I only picked six of the twelve playoff teams, getting the Twins, Rays, Astros, Phillies, Dodgers and Braves right. Did anyone see the Orioles coming? How about the Diamondbacks? Baseball is always full of surprises.

I picked Trea Turner to win the National League MVP and Dylan Cease and Sandy Alcantara to win their respective Cy Youngs. Oh, and I had the Royals winning 79 games! Woof!

Like any blind sow, I did find a few acorns. I had Bobby leading the Royals in WAR. I picked Shohei Ohtani to win the AL MVP, Gunnar Henderson to win the AL Rookie of the Year and Corbin Carroll winning the NL Rookie of the Year. All three of those players had fantastic seasons and have a chance to win some hardware.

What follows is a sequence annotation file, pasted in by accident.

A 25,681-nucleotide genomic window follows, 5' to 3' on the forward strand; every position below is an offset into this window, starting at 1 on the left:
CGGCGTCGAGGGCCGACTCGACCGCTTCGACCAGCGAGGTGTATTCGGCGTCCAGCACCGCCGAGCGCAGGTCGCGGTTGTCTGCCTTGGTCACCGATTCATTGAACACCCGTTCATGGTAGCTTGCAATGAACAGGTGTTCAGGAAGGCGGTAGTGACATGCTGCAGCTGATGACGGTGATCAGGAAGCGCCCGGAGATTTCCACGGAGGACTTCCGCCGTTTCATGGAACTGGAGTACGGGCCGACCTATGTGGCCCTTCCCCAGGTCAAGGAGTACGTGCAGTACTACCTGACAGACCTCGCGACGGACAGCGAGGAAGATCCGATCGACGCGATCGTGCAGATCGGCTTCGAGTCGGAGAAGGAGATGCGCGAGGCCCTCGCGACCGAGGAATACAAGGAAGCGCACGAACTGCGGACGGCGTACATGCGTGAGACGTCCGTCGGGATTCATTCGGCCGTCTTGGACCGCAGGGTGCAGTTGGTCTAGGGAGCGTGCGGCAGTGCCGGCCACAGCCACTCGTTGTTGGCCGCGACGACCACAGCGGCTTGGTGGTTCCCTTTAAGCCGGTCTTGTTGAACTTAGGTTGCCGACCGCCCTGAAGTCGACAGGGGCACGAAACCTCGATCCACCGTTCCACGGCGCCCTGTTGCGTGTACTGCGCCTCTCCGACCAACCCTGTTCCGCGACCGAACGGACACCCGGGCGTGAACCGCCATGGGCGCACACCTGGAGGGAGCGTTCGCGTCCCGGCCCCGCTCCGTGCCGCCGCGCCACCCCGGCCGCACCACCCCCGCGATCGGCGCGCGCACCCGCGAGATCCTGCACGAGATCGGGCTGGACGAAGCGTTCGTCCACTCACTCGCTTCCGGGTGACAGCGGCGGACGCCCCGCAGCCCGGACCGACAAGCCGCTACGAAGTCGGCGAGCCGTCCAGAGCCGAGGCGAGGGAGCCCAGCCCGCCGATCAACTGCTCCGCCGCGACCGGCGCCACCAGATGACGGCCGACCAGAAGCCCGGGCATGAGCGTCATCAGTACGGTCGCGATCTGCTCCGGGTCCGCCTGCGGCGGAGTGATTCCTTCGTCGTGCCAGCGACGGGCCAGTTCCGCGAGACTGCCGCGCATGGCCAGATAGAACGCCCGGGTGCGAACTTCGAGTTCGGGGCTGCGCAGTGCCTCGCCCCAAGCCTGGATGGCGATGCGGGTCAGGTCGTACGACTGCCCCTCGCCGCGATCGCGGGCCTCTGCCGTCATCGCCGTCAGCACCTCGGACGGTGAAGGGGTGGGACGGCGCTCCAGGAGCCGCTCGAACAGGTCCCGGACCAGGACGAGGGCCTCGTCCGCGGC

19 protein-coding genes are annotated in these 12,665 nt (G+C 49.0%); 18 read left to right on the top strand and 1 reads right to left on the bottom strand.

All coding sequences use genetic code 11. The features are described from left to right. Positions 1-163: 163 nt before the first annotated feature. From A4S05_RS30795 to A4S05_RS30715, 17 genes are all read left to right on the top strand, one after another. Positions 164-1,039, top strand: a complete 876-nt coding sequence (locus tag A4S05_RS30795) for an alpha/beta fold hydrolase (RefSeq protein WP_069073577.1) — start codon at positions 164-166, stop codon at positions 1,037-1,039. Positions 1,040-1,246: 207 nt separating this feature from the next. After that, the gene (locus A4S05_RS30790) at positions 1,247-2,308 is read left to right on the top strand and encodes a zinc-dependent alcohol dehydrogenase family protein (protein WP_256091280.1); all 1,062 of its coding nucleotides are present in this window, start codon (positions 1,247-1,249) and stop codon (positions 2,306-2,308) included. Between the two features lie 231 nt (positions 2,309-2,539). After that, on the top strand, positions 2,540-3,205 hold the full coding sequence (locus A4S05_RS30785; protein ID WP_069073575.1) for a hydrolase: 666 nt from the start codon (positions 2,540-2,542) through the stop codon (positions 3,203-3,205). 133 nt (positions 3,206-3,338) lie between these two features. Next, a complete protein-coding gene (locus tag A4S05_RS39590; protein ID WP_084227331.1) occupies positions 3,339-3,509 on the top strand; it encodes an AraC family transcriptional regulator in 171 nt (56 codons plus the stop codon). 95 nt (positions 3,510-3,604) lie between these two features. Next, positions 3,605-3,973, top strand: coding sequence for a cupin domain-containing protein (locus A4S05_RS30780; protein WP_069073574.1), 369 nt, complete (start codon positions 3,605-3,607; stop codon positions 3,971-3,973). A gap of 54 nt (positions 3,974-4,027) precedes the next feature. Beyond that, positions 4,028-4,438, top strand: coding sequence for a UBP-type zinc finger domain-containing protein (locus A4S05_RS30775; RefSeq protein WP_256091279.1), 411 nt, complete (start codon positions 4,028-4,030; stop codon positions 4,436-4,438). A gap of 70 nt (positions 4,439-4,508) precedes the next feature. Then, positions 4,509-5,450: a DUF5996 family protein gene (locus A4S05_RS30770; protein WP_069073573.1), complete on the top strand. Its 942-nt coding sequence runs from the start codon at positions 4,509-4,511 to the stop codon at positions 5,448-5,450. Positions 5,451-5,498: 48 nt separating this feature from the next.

My next big prediction centers on how long it will take Taylor Swift to ruin Travis Kelce’s football career. Is anyone else tired of the camera cutting away to her every time the Chiefs make a first down? At my office, we started a “Swift/Kelce breakup” pool. Five dollars to get in, pick the date she dumps him, and winner takes all. I’m sure Ms. Swift is a delightful person, and her millions of pre-pubescent fans attest to her popularity, but I’m already tired of seeing her pretty face every five minutes. Excuse me while I go yell at some clouds.

Vene Vidi Vici

Back in 2021, I watched Anthony Veneziano pitch for Quad City. After the game I wrote, “If the Royals have three or four better pitching prospects than this guy, then they’re loaded on the mound. He’s 6’6 and throws with an easy, fluid motion. His fastball has some serious pop, and he kept the Kernels off-balance all night.”